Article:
To improve this situation and to find a long-term solution, there is a strong need to work on many fronts. It can be started with the improvement of Cotton Corporation of India's working. CCI is the nodal agency to procure the cotton on MSP from farmers. CCI need to be directed to protect the interest of farmers at the first instance. It also needs to open its supply chain centre based on the demand request to facilitate the speedy availability of cotton at the user end. It also needs to be mandated to supply cotton directly to small, medium and large enterprises textile mills as per their capacity instead of fixing a higher benchmark to the quantities, which only benefit either corporates or MNCs in the cotton trade. Just a few days back Government approved to pay Rs17,408.85 crore to CCI and this is in order to safeguard the interests of the cotton farmers it is expedient to conduct price support operations in cotton years 2014-15 to 2020-21 as cotton prices touched the MSP prices. The cotton value chain consumes around 1/3rd of the cotton while 2/3rd of the cotton is procured by multinational traders and CCI and the cotton prices also remain subdued from November to March making Indian cotton farmers to suffer due to market dynamics.
Regarding the development at the grass route level, agriculture and textile ministries need to work together, it will not only benefit our farmers but the industry also. Cotton cultivation area can't be increased but cotton production, cotton quality can be increased and there are ways to decrease the cotton-producing cost. Our productivity is abysmally very low in comparison to the global average. India needs to increase the cotton productivity to 800-900 kg per hectare from the current level of 457 kg per hectare. Support regarding Technology Mission on Cotton II will be helpful to achieve this increased productivity. This will benefit all and especially our farmers. Government can take steps to control the yarn export, though yarn exporters will object to this, but to bring down the price in India, it will not be wrong to limit the yarn export.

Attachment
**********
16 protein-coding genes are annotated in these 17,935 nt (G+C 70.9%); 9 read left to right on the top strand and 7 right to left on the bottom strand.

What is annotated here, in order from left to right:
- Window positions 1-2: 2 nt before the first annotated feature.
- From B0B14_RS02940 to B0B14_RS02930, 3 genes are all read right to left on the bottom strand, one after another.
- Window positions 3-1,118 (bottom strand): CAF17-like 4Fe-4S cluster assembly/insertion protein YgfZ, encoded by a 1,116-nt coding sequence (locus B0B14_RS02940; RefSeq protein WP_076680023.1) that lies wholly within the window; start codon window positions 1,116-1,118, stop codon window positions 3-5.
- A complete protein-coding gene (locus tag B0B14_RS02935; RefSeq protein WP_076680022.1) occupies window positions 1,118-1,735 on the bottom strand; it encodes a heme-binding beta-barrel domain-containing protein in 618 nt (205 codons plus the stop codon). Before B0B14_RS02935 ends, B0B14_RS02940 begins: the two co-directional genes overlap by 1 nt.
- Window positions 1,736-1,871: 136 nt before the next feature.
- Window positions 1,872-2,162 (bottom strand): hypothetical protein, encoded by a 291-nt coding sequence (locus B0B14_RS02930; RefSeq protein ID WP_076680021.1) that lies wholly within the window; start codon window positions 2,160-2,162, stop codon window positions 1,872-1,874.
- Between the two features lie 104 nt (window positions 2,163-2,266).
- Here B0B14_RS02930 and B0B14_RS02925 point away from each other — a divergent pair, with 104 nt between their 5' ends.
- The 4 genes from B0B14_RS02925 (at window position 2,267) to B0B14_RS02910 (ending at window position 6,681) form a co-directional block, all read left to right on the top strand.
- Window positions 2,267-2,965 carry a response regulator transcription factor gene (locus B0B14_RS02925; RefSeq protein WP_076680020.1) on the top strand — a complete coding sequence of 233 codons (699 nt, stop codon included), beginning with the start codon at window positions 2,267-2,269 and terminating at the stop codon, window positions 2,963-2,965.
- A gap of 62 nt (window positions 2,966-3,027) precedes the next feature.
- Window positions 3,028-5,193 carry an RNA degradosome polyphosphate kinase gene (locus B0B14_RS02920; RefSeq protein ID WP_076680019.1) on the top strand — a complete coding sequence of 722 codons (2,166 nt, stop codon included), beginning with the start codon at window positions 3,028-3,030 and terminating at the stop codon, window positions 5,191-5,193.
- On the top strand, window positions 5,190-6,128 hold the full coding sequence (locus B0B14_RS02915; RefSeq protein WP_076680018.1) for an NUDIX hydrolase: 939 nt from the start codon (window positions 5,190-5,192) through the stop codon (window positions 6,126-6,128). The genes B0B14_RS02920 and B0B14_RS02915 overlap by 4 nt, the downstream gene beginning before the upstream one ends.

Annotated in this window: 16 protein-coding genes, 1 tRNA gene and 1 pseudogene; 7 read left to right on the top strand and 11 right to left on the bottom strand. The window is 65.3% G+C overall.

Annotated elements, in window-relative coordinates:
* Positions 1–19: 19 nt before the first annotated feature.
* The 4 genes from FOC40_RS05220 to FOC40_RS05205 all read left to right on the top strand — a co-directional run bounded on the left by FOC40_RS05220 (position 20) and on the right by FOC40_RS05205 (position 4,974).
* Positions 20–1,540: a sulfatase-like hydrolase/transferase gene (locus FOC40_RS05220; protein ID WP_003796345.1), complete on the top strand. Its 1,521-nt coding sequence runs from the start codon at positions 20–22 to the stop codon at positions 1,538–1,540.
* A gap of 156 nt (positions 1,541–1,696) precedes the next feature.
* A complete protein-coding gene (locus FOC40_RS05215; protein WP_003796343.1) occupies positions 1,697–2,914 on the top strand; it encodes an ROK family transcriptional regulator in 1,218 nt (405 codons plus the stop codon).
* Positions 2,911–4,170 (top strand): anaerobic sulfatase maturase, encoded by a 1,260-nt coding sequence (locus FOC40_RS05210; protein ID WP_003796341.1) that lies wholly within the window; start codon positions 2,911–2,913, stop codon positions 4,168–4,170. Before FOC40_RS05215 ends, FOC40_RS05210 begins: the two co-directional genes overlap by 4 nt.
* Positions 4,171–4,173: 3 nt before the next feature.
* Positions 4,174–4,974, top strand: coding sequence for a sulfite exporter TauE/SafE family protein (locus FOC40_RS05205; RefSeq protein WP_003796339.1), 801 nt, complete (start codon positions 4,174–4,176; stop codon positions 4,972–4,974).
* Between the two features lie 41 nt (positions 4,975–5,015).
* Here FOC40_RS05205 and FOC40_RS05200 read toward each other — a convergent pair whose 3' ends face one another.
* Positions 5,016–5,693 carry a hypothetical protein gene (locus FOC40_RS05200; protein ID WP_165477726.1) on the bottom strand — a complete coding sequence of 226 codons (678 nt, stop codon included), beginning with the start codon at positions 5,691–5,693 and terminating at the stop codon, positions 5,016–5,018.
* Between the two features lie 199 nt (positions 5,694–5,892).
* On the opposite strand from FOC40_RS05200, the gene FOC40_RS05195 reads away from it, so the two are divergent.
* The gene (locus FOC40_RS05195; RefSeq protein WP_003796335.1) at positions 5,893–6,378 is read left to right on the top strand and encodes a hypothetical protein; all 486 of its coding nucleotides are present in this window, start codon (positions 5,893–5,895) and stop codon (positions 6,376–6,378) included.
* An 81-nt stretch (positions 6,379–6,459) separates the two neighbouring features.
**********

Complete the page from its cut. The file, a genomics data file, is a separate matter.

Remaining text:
And all this need to be done on a priority basis as there are enough chances that this year export of cotton may cross 100 lakh bales. If media reports to believe the cotton season 2021-22 started with an opening stock of over 100 lakh bales. The estimated production of cotton is about 355 lakh bales. There will be a consumption of about 330 lakh bales and the textile industry may import about 10 lakh bales, leaving about 135 lakh bales for export and carry-over stock. This will result in not only having a shortage of cotton in the international market but also abnormal speculation in the cotton prices.
It is a known fact that cotton is one of the most important cash crops and plays a major role in sustaining the livelihood of around six million cotton farmers and 4-5 crore people engaged in related activities such as cotton processing and trade. Is this not high time for all of us, be it industry, Government, farmers organisations to work collaboratively and to create a win-win situation for all. And as progressive Government can take a lead to initiate and push this massive exercise.
(The author owns a garment manufacturing setup in a rural area, which employs mostly women workers)